LAKELAND, Fla. (FOX 13) - Polk County leaders are vowing to get answers about a fatal November fire.
The Board of County Commissioners said it is committed to finding an independent agency to review exactly happened the night of Nov. 23, when 76-year-old Loretta Pickard died after being trapped inside her burning home. She had been on the phone with 911, but responding firefighters never entered the building to attempt a rescue.
The county requested that the Florida Fire Chief's Association conduct an investigation into the matter, but the association declined the request on Friday.
"We're not just sitting here, we're not just sitting on our hands, we're actually, we're actually taking some action here," said Commission Vice Chair John Hall.
Polk County leaders hope an outside investigation into the blaze will clear up any concerns about the effort made to save Pickard's life.
"We want to find out exactly what happened on that event, on that evening, and then step back and what about the protocol, the hiring practices, the procedures, and policies, and training, and all those things that led up to that event," said Commission Chair George Lindsey.
The Polk County Fire Captain in charge that night, James Williams has been at the center of the internal investigation. Based on the county's timeline, Pickard was likely still alive when Williams recorded and shared a Snapchat video from the scene.
The elderly woman's family wants to know how Pickard didn't make it out alive even though she was on the phone with 911, and fire crews were at the log house.
Pickard: Oooh, I see fire now.
911 Dispatcher: They're here, they're there, they're there. I'm letting them know exactly what's going on, OK? They are there.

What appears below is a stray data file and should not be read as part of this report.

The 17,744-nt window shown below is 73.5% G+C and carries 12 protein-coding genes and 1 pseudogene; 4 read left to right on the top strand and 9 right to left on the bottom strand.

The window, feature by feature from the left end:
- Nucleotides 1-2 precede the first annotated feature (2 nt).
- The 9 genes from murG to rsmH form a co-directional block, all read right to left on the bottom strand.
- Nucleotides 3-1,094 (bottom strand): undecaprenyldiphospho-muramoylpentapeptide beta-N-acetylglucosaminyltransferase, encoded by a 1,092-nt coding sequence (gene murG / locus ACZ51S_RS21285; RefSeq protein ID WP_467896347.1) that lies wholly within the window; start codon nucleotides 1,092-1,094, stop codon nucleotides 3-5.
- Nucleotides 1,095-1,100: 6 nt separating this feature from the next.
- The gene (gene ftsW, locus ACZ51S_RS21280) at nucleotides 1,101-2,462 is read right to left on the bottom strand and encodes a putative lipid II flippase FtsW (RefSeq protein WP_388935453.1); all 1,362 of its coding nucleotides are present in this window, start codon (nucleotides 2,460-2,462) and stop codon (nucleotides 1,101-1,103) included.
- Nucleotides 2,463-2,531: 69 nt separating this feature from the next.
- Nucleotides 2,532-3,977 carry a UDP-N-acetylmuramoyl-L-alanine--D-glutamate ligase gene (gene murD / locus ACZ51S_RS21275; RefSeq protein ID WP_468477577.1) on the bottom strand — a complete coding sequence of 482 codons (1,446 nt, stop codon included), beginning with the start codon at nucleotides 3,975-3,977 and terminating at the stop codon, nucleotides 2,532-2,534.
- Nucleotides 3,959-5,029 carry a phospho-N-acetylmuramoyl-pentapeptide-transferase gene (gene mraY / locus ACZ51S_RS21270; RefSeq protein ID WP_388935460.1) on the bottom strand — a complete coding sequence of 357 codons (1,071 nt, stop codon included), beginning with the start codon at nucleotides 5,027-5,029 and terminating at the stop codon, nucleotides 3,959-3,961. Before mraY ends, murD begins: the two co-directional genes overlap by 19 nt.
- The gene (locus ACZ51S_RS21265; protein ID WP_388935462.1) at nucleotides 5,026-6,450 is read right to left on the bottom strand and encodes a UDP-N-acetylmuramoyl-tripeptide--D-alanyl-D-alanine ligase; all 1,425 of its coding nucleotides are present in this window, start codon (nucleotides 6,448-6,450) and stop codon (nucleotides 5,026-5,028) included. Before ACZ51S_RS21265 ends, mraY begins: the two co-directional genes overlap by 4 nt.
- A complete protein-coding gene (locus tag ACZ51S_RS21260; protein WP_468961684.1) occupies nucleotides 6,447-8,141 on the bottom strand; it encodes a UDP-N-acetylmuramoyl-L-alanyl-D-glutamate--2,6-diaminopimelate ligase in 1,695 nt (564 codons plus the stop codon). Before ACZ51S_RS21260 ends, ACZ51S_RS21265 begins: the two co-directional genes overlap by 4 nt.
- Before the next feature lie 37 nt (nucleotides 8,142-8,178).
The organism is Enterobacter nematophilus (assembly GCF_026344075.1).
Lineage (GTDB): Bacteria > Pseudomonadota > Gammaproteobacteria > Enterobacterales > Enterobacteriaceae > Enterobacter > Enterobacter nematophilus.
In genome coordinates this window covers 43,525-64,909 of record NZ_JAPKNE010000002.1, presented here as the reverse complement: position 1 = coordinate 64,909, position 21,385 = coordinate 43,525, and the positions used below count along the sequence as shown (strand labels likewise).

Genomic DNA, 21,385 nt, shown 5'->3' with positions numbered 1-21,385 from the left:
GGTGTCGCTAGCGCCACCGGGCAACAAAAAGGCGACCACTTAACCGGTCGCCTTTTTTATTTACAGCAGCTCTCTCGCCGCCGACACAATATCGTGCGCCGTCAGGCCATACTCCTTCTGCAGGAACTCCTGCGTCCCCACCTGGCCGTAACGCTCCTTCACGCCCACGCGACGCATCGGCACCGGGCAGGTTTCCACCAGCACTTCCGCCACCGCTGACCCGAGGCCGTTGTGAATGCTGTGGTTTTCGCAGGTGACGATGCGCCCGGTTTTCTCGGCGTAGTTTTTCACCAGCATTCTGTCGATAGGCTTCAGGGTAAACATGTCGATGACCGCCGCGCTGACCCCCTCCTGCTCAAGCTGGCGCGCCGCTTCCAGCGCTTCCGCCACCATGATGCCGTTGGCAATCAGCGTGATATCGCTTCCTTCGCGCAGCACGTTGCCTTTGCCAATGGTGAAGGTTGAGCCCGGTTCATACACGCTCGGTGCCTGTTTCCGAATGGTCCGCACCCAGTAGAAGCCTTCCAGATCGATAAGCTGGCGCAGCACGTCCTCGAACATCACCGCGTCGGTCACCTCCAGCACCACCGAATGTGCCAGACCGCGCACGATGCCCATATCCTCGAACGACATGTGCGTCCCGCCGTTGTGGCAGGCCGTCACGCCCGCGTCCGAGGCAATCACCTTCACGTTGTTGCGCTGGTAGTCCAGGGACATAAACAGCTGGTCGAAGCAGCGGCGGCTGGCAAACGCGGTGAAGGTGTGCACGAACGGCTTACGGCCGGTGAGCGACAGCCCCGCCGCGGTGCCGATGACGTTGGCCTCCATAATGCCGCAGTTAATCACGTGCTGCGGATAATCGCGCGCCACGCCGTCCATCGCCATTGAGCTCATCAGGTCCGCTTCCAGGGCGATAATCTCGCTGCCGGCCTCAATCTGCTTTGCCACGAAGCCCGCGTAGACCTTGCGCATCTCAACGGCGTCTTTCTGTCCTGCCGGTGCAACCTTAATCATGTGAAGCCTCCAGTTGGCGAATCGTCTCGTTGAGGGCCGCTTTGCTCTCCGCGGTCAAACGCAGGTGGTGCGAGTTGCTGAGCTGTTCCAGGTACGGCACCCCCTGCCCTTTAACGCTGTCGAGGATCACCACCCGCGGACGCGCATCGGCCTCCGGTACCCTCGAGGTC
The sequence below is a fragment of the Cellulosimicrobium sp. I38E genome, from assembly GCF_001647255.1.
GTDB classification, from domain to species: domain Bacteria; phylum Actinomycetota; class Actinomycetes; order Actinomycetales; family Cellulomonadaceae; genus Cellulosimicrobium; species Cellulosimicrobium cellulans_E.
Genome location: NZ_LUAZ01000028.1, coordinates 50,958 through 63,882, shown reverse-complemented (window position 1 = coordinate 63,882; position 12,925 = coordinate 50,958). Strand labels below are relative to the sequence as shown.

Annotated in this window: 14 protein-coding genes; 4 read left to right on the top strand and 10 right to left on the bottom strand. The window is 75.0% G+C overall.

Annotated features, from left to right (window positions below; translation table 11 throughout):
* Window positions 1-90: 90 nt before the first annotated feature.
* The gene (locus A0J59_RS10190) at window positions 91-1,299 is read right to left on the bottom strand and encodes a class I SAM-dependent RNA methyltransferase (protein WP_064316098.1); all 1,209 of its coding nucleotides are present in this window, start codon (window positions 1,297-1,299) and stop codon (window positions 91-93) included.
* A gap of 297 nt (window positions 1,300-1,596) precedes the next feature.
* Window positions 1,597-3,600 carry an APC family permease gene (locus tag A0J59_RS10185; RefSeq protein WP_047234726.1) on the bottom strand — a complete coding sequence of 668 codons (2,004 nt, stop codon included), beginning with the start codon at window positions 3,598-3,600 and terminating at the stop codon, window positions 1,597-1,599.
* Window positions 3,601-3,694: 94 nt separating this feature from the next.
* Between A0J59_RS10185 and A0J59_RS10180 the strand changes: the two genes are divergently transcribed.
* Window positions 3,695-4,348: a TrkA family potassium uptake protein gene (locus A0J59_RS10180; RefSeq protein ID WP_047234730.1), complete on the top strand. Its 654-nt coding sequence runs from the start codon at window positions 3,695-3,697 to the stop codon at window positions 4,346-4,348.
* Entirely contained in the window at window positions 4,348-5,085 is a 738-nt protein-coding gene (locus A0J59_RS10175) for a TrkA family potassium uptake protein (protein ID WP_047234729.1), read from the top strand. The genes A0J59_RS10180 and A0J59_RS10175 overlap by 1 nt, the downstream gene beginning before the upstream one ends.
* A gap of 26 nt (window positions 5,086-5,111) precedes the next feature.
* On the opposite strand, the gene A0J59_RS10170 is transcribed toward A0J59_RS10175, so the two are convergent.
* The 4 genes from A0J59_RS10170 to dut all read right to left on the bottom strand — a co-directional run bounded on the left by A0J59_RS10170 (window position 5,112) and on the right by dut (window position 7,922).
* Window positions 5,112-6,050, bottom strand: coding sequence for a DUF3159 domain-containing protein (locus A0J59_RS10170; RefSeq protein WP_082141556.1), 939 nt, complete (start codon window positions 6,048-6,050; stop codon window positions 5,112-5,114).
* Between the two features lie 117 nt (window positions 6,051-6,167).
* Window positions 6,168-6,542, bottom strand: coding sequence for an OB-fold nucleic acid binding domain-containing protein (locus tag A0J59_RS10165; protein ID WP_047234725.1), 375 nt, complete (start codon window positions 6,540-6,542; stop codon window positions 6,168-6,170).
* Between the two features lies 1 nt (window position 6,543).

"Their number one goal should have been getting her out, not waiting on things,” Pickard’s niece, Amber Addison, told FOX 13. “How are you gonna wait? You see the home's on fire, it's a wooden home, get her out!"
Dispatch sent numerous transmissions over the computer and radio to fire crews that someone was trapped in the burning house.
911 Dispatcher: Command, we're still on landline. There's somebody inside the structure.
Command: Copy that, ma'am.
911 Dispatcher: Command, it's gonna be an elderly person, she's in the kitchen.
Command: Message received.
After reviewing the 911 call, the Polk County Sheriff's Office changed protocol on how to handle similar calls for help. Operators will now be more repetitive and urgent telling the caller to get out of the fire.
"So what we do now is we say, look, in addition to keeping ‘em calm, if they're telling you the house is on fire, continue to repeat to them, 'You gotta get out, don't wait on the firefighters, you gotta get out, don't wait on the firefighters,'" Sheriff Grady Judd said.
County commissioners told FOX 13 their goal is to have an agency familiar with firefighting standards be the one to do the outside investigation. They want to launch the review as soon as possible and said once that process starts, the agency can have as much time as needed to do a thorough job.